# Want help with proving a calculus theory

Let $$f(x)$$ have a second derivative on the closed interval $$[-2,2]$$. If $$\left| f(x) \right| \le 1$$ and $$\frac{1}{2} (f^{\prime}(0))^2+f(0)^3>\frac{3}{2}$$ when $$-2\le x\le2$$, now I need to prove that there must be a point $$x_{0}$$ on the interval $$(-2,2)$$ such that $$f^{\prime \prime}\left(x_{0}\right)+3f\left(x_{0}\right)^2=0$$.

(Series[1/2 (f'[x])^2 + f[x]^3, {x, 0, 1}]) // FullSimplify


The above method does not reveal the nature of the problem and solve it cleverly. I want to use a more generic and heuristic method to verify the conclusion of this abstract function problem. What can I do to solve this problem?

The source of this problem (张宇高等数学18讲):

• Are you sure of the conclusion ? Is it not $f''(x_0)+3f(x_0)^2=0$ ? Sep 6, 2020 at 10:35
• @TheSilverDoe I'm sorry, I have updated the question, if you can, please give us a clever way. Sep 6, 2020 at 11:08
• Is the inequality at 0 or for every $x$ in $-2\le x \le 2$? Sep 6, 2020 at 11:14
• @Miguel That inequality holds only if x = 0. Sep 6, 2020 at 22:40

First note that $$\ \displaystyle\frac{f'(0)^2}{2}+f(0)^3>\frac{3}{2}\$$ and $$\ |f(x)|\le1\$$ for $$\ x\in[-2,2]\$$ implies that $$|f'(0)|>1\ .$$ By the mean-value theorem, there must exist $$\ \xi_1\in(-2,0)\$$ and $$\ \xi_2\in(0,2)\$$ such that $$\ \frac{f(0)-f(-2)}{2}=f'\left(\xi_1\right)\$$ and $$\ \frac{f(2)-f(0)}{2}=f'(\xi_2)\$$. It follows that \begin{align} \left|f'\left(\xi_1\right)\right|&\le\frac{|f(-2)|+|f(0)|}{2}\\ &\le1\ ,\\ \left|f'\left(\xi_2\right)\right|&\le\frac{|f(0)|+|f(2)|}{2}\\ &\le1\ \text{, and}\\ \frac{f'(\xi_i)^2}{2}+ f(\xi_i)^3&\le\frac{1}{2}+1\\ &\le\frac{3}{2}\ \text{ for }\ i=1,2\ . \end{align} Thus, since $$\ \displaystyle\frac{f'(x)^2}{2}+f(x)^3\$$ is differentiable on $$\ (\xi_1,\xi_2)\$$, continuous on $$\ [\xi_1,\xi_2]\$$, $$\ \displaystyle\frac{3}{2}\ \ge \frac{f'(\xi_1)^2}{2}+f(\xi_1)^3\$$, $$\ \displaystyle\frac{3}{2}\ \ge \frac{f'(\xi_2)^2}{2}+f(\xi_2)^3\$$, and $$\ \displaystyle\frac{f'(0)^2}{2}+f(0)^3>\frac{3}{2}\$$, it must achieve its supremum over the interval $$\ [\xi_1,\xi_2] \$$ at some point $$\ x_0\in(\xi_1,\xi_2)\$$ in the interval's interior, where its derivative must vanish: \begin{align} 0&=f'\left(x_0\right)f''(x_0)+3f(x_0)^2f'(x_0)\\ &=f'(x_0)\left(f''(x_0)+3f(x_0)^2\right)\ . \end{align} But since $$\ \frac{f'\left(x_0\right)^2}{2}>\frac{3}{2}-f\left(x_0\right)^3\ge\frac{1}{2}\$$, it follows that $$f''(x_0)+3f(x_0)^2=0\ .$$ Acknowldgement: This proof incorporates a simplification suggested by Martin R in the comments.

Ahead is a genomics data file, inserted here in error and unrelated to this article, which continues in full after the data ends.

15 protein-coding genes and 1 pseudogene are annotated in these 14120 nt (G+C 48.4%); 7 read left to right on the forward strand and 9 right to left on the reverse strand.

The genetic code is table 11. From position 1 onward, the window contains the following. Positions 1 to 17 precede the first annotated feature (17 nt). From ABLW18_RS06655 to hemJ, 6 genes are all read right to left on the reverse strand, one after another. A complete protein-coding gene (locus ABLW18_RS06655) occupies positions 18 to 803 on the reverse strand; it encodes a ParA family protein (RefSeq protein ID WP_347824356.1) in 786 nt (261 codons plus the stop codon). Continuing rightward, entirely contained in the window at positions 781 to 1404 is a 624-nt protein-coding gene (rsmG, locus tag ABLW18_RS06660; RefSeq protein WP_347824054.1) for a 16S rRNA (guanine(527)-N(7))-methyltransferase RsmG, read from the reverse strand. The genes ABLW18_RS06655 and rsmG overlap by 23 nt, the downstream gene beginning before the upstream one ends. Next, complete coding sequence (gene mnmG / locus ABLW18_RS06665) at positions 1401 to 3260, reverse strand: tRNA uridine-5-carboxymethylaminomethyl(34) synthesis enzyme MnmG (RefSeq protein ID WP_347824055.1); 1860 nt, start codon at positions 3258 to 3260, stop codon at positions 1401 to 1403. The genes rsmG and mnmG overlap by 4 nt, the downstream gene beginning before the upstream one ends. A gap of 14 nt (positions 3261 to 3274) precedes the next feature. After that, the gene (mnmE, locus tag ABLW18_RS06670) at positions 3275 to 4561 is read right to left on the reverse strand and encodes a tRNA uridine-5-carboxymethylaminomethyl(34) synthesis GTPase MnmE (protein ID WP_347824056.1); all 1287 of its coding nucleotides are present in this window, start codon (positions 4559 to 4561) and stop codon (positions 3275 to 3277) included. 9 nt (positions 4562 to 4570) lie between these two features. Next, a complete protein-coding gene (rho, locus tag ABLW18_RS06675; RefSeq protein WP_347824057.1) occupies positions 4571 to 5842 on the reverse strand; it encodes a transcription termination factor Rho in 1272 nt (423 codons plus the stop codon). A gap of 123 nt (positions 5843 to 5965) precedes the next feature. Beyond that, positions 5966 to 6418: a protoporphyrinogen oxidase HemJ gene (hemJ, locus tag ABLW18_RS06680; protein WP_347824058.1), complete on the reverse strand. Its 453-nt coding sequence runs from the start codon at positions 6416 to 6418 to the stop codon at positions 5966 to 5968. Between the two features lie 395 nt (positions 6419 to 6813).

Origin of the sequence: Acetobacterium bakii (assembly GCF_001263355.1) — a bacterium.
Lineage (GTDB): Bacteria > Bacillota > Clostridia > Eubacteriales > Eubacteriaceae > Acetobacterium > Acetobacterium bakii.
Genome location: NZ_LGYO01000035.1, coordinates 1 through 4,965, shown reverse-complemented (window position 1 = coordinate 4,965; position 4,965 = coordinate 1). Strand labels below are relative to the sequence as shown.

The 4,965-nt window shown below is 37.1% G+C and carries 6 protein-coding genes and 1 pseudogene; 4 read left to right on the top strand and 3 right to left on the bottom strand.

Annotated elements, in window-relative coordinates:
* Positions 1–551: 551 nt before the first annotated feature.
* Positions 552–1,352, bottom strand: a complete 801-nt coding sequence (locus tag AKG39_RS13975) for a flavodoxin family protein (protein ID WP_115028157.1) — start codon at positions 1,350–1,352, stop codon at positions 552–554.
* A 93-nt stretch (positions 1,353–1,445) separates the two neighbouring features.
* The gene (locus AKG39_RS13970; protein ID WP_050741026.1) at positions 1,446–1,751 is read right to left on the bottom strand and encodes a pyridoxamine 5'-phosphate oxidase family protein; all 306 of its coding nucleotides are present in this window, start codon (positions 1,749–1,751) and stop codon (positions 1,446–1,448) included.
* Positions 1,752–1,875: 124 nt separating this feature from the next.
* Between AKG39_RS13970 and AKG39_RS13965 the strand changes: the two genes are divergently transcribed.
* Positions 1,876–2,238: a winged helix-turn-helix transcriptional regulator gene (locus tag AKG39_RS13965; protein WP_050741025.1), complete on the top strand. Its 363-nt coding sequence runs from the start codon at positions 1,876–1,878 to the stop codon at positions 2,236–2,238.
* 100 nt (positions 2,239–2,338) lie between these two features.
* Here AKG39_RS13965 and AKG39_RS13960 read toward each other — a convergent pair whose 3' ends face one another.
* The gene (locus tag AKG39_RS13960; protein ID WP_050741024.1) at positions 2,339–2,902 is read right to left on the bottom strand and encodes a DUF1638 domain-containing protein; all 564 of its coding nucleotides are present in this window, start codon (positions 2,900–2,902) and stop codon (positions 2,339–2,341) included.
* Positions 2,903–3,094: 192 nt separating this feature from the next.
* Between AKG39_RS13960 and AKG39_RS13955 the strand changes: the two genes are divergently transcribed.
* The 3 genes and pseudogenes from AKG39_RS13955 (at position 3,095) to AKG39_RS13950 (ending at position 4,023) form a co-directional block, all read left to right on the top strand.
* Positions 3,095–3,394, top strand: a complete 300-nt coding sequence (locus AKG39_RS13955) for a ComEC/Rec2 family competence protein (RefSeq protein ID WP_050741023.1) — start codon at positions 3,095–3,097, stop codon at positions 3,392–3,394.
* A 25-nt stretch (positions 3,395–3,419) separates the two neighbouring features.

• How do you conclude that $\lvert f'(x) \rvert \geq 1$ for all $x\in[\eta_1,\eta_2]$? There clearly can be multiple points on $[\eta_1,\eta_2]$ such that $\lvert f'(x) \rvert < 1$. Oct 4, 2020 at 18:04
• Thank you for picking that up. I stuffed up the definitions of $\ \eta_1\$, $\ \eta_2\$, which I think I have now fixed. Oct 4, 2020 at 18:21
• I think one can simplify the proof slightly, you don't need $\eta_1$ and $\eta_2$. It suffices that $g=f'^2/2 +f^3$ satisfies $g(0) > 3/2$ and $g(\xi_{1, 2}) \le 3/2$. At the point where $g$ attains its maximum one can exclude that $f'(x_0) = 0$ because that would imply $3/2 \le g(x_0) =f(x_0)^3< 1$. Oct 4, 2020 at 19:26